Ray Kennedy – Remembering An Anfield Legend | OneFootball

Ray Kennedy – Remembering An Anfield Legend

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Anfield Index

A few weeks ago we said our goodbyes to Roger Hunt, a reminder that as new heroes are created, the past legends will eventually leave us.

The sad news this week saw former Liverpool player, Ray Kennedy, pass away. At just 70 years of age, the former reds midfielder leaves behind a glittering career in football. Having joined from Arsenal in 1974, Kennedy went on to play 275 games for Liverpool, scoring 51 goals. Ray went onto win an amazing five English League titles, before his departure to Swansea in 1982. A League Cup win in 1981 completed his domestic trophy haul (as a red), but much more success was gained at other clubs.

Before signing for Liverpool, Ray Kennedy won the League and FA Cup double with Arsenal. His career went supersonic with Liverpool mind, and the European success garnered was emphatic. Three European Cup wins between 1977 and 1981, was added to by a UEFA Super Cup win in 1977.

Having started as a strong centre forward (at Arsenal), he transitioned into a powerful left sided midfielder, under Liverpool manager Bob Paisley. His ability to adapt saw him become an integral part of that reds side, a period in which Liverpool were undoubtedly the worlds best team.

Strangely, Kennedy only played 17 games for England, scoring 3 goals. He eventually called time on his Three Lions’ career, instead choosing to concentrate on the final years as a reds player. Much like so many former reds, his ability was never fully appreciated on the international scene, and was noted as stating his discontent. His glorious club career remains something most footballers can only dream of, and he will go down alongside other reds Legends, that were part of a glorious era.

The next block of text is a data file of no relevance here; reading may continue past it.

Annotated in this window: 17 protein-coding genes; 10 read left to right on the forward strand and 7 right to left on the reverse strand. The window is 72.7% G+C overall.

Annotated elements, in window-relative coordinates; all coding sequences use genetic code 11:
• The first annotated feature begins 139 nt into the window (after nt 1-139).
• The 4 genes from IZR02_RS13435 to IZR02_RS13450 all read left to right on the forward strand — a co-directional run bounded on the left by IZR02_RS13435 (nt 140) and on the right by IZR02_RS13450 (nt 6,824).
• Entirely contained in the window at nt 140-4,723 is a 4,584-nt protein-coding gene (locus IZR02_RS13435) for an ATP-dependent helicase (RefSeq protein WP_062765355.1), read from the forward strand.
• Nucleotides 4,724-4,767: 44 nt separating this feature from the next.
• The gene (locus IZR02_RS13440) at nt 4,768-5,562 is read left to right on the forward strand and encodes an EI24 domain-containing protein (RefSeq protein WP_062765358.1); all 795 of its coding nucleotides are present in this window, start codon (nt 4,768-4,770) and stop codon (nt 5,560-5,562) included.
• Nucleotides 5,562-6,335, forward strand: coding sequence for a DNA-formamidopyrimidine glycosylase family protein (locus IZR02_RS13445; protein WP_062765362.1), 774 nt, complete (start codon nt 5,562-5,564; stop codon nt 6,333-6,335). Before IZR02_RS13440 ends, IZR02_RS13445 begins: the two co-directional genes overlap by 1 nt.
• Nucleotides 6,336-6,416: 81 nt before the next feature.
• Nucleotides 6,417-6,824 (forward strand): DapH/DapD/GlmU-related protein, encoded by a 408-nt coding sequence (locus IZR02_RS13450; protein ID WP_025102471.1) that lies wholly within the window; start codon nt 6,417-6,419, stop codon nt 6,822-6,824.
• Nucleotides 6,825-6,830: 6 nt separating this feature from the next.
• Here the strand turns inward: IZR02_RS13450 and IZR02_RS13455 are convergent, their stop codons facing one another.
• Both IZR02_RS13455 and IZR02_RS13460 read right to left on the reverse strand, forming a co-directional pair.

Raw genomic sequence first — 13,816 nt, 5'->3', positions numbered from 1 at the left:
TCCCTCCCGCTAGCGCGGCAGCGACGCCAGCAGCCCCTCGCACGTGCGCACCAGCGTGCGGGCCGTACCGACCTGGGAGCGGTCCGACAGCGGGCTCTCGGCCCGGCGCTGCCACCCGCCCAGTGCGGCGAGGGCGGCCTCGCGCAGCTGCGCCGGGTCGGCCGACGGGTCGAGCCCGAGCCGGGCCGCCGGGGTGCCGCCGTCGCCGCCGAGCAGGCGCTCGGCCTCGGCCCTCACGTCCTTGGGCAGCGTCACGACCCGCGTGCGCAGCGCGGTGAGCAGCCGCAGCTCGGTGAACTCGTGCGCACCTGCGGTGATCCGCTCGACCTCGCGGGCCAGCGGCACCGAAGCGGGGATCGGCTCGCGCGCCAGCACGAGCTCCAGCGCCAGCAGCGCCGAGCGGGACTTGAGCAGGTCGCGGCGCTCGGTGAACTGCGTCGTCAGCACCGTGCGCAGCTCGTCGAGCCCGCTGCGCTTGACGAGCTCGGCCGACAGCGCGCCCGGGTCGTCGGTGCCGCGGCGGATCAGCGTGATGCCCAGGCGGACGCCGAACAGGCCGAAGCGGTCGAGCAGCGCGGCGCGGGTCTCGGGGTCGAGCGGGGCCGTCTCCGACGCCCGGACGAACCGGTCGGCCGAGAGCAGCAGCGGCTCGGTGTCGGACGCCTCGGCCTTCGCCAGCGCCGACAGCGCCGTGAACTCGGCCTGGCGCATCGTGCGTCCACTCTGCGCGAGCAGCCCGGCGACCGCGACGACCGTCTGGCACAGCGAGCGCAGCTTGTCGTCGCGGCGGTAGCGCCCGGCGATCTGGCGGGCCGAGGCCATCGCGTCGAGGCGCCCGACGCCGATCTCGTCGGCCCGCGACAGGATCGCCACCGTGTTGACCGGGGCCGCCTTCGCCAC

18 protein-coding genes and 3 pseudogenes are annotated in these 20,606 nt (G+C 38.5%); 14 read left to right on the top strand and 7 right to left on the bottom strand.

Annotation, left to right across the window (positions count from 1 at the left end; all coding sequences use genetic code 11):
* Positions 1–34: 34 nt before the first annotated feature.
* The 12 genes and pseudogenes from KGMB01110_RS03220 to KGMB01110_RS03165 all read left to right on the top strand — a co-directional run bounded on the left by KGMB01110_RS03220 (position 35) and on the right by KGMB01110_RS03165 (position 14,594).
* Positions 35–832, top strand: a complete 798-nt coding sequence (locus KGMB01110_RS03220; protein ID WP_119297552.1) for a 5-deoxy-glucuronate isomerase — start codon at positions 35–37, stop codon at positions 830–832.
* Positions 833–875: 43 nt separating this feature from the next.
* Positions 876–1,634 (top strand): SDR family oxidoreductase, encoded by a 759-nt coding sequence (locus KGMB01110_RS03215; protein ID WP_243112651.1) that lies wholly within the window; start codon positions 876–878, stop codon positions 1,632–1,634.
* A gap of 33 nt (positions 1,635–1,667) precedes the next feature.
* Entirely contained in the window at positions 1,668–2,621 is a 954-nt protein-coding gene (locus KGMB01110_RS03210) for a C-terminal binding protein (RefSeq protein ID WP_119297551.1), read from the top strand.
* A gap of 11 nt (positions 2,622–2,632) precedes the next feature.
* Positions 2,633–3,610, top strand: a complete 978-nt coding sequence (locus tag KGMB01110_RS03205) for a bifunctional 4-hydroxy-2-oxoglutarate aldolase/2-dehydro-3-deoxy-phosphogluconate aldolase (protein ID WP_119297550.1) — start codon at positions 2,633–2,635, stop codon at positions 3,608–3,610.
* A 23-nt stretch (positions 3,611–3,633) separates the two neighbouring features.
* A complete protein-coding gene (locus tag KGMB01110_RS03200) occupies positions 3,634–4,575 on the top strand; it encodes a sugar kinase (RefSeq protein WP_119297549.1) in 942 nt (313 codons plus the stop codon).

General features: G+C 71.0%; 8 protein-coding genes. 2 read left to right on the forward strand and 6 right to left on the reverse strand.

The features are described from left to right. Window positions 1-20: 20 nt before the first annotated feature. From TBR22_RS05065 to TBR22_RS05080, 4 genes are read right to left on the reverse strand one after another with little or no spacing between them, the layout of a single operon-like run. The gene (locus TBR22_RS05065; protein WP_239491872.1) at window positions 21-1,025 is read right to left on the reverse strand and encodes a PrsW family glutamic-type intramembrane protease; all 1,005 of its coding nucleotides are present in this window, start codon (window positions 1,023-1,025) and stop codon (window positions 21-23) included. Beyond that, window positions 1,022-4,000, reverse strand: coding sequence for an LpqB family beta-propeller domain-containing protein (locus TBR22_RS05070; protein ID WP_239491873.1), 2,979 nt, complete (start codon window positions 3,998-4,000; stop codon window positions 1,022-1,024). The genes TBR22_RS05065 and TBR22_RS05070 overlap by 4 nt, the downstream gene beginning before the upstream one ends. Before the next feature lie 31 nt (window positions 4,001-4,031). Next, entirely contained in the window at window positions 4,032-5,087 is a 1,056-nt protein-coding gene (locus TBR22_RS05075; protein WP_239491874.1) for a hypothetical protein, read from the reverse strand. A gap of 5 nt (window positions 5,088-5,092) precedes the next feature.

After leaving Liverpool for Swansea in 1982, Kennedy would then have brief stints with Hartlepool United, Pezoporikos and Ashington, before calling time on his playing career. In 1984, Kennedy was diagnosed with Parkinson’s Disease. He chose to dedicate much of his time (in retirement), to making the awareness of this disease more prominent. He did this alongside his childhood idol (and fellow sporting great), Muhammad Ali.

Despite any off field problems, it’s important to remember the best days of Ray Kennedy, and his status as a Liverpool Legend is indeed secure. Kennedy ended his career having played a total of 498 club games, with an exceptional 109 goals scored.

Time catches up to all of us, and for any younger Liverpool fans reading this, I would implore them to ask their fathers and grandfathers about this tremendous footballer, from the past. Raymond Kennedy will hopefully be remembered fondly at the forthcoming Merseyside Derby, with homage paid to his sensational career as a red.

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